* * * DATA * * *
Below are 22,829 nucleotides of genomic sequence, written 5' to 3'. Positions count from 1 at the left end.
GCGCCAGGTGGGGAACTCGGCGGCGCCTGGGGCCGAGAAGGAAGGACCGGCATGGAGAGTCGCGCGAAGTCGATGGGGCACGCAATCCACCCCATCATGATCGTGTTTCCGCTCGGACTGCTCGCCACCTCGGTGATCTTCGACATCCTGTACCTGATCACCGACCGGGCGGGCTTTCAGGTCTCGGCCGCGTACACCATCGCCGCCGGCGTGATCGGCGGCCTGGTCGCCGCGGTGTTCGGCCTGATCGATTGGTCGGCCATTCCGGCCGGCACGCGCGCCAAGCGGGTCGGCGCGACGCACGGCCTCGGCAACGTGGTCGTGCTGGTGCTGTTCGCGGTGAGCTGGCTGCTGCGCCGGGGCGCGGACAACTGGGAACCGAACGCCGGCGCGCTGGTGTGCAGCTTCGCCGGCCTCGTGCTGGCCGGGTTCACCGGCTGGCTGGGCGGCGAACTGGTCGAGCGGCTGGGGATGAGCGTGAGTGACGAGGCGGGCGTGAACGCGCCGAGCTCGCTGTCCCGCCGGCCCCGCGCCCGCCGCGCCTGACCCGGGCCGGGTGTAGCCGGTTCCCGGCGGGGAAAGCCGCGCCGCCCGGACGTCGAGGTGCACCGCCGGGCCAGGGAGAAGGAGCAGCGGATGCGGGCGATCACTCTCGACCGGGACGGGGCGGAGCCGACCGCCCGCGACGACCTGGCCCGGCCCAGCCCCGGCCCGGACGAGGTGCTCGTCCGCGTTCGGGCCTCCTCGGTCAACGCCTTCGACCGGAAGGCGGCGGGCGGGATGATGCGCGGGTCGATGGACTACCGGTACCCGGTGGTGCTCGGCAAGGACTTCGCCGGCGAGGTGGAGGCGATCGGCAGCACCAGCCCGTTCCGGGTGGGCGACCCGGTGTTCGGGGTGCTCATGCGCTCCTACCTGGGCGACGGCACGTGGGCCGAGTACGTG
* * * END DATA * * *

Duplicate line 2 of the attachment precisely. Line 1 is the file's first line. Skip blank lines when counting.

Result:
GCGCCAGGTGGGGAACTCGGCGGCGCCTGGGGCCGAGAAGGAAGGACCGGCATGGAGAGTCGCGCGAAGTCGATGGGGCACGCAATCCACCCCATCATGATCGTGTTTCCGCTCGGACTGCTCGCCACCTCGGTGATCTTCGACATCCTGTACCTGATCACCGACCGGGCGGGCTTTCAGGTCTCGGCCGCGTACACCATCGCCGCCGGCGTGATCGGCGGCCTGGTCGCCGCGGTGTTCGGCCTGATCGATTGGTCGGCCATTCCGGCCGGCACGCGCGCCAAGCGGGTCGGCGCGACGCACGGCCTCGGCAACGTGGTCGTGCTGGTGCTGTTCGCGGTGAGCTGGCTGCTGCGCCGGGGCGCGGACAACTGGGAACCGAACGCCGGCGCGCTGGTGTGCAGCTTCGCCGGCCTCGTGCTGGCCGGGTTCACCGGCTGGCTGGGCGGCGAACTGGTCGAGCGGCTGGGGATGAGCGTGAGTGACGAGGCGGGCGTGAACGCGCCGAGCTCGCTGTCCCGCCGGCCCCGCGCCCGCCGCGCCTGACCCGGGCCGGGTGTAGCCGGTTCCCGGCGGGGAAAGCCGCGCCGCCCGGACGTCGAGGTGCACCGCCGGGCCAGGGAGAAGGAGCAGCGGATGCGGGCGATCACTCTCGACCGGGACGGGGCGGAGCCGACCGCCCGCGACGACCTGGCCCGGCCCAGCCCCGGCCCGGACGAGGTGCTCGTCCGCGTTCGGGCCTCCTCGGTCAACGCCTTCGACCGGAAGGCGGCGGGCGGGATGATGCGCGGGTCGATGGACTACCGGTACCCGGTGGTGCTCGGCAAGGACTTCGCCGGCGAGGTGGAGGCGATCGGCAGCACCAGCCCGTTCCGGGTGGGCGACCCGGTGTTCGGGGTGCTCATGCGCTCCTACCTGGGCGACGGCACGTGGGCCGAGTACGTG